Citizens In High-Crime Areas Have Strong Feelings About Pittsburgh Police
Americans who live in high-crime neighborhoods often get portrayed as anti-police, but an Urban Institute study released in February shows something different: strong respect for the law and a willingness to help with public safety.
On this week’s episode of 90.5 WESA’s Criminal Injustice podcast, University of Pittsburgh law professor and host David Harris talked to Pittsburgh-based journalist Brentin Mock, who said the justice department has it all wrong about citizens’ willingness to help.
Their conversation has been edited for length and clarity.
DAVID HARRIS: Your article in CityLab talks about a study by the Urban Institute, which looked at six cities, including Pittsburgh, on community attitudes toward the police. How did that research jibe with what you've seen here, since you're based in Pittsburgh?
BRENTIN MOCK: I've seen some really strong community partnerships with the police department here in Pittsburgh. It's not a perfect partnership, but it's a lot stronger than I've seen in other cities. And of course Pittsburgh is the first city that fell under a U.S. Justice Department consent decree in 1997 – that being the agreement between the U.S. Justice Department and the Pittsburgh Police Department declaring that we will work to resolve problems between our department and the community over a certain period of time.
HARRIS: The general narrative out there is that people who live in high-crime areas are anti-police. But your article points to something very different in the Urban Institute study. What was that?
MOCK: People in these specific communities are very eager to partner with police when it comes to solving crimes and solving issues in their communities. It simultaneously shows that they are often wary of police, but only in terms of those police who are treating them unfairly, who are committing violence against them and who are not protecting and serving them.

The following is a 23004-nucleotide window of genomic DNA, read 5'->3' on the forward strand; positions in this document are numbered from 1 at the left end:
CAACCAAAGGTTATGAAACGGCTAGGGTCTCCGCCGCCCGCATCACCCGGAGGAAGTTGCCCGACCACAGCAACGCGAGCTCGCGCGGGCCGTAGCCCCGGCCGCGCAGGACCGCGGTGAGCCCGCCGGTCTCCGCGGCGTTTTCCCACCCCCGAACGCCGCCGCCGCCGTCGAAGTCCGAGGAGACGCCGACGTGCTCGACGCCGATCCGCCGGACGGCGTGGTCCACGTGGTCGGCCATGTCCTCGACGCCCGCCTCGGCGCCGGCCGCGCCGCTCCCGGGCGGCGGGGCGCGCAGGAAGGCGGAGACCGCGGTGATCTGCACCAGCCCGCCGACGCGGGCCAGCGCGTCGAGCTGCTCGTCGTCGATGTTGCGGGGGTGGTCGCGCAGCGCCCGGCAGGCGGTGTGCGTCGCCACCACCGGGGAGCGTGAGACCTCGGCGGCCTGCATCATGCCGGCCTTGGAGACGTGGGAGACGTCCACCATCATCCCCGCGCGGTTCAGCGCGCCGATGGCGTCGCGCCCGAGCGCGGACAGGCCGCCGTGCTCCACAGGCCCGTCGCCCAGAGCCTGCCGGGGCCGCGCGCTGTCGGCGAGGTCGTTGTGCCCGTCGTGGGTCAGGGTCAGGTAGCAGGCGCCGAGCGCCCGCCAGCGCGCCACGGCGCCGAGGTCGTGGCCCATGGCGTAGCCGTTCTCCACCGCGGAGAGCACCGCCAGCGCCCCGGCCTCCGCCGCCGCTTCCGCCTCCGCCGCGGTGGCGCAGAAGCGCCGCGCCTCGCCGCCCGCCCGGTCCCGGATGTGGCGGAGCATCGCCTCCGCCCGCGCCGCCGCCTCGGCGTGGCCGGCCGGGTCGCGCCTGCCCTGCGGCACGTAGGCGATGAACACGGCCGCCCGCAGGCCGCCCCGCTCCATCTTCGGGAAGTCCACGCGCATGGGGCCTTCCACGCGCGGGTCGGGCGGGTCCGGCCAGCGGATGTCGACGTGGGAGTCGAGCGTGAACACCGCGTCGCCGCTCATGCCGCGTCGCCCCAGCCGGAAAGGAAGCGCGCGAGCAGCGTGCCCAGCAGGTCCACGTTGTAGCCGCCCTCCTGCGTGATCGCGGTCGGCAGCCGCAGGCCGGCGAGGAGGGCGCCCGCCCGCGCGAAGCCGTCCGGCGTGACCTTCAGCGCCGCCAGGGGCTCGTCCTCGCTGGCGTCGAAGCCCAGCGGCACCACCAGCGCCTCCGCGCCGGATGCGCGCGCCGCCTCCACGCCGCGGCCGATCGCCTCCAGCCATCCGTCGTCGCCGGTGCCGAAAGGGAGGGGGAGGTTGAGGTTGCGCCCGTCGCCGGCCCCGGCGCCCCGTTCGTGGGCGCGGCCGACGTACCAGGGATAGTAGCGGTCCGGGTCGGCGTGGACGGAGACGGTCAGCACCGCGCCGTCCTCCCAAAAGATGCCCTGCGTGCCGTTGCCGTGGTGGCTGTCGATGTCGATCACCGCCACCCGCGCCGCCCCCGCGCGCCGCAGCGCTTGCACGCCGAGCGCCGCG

HARRIS: So particular officers, not the police in general?
MOCK: Right. A large majority of police do not believe that the civilians that they work with share their values. We see a photo negative of that from the Urban Institute study, which shows that a very slight minority – only a third – of people in these communities believe that the police share their values. And so what we find is that there is a strong disconnect. I think that can be explained mainly from the long history of, well, there's no other way to say it – brutality and violence and unfair enforcement of the law against black communities going back decades.
HARRIS: One of the things that you wrote about in your article was that 90 percent of police officers and 80 percent of the general public feel that protests against police in recent years are fed by anti-police bias. What's your take on that?
MOCK: To summarize it as anti-police bias is simplifying it. I believe that the people who engage in these marches, most of them, are marching specifically against the actions of rogue police, against overly aggressive police, overzealous police, you know, violent police. Specifically, police who are violent against people in black communities. It's not an anti-police bias, it's an anti-rogue police bias.
HARRIS: And seven of 10 people in the highest crime areas here in Pittsburgh and nationally -- they support the police and want to work with the police? Isn't that correct?
MOCK: Yes. The research from the Urban Institute study show that anywhere from two-thirds to 70 percent of people in the communities that they surveyed are willing to partner with police in terms of reporting crimes, attending community meetings with police and even working with police to help solve crimes.
HARRIS: How's the new administration in Washington, both nationally and within the U.S. Justice Department specifically, how are they feeding into this or fighting against it?
MOCK: The Trump administration seems to believe that there is a widespread anti-police bias among black communities in general, and hence, they are looking to bring back policies such as stop-and-frisk or even getting rid of the consent decrees or any kind of police reforms that have been used in the past to help rein in aggressive policing and it completely goes against what we are seeing from the Urban Institute study.
You can hear more about Brentin Mock and his reporting on this week’s episode of WESA’s Criminal Injustice podcast. Subscribe on iTunes, though your favorite podcast app and at criminalinjusticepodcast.com.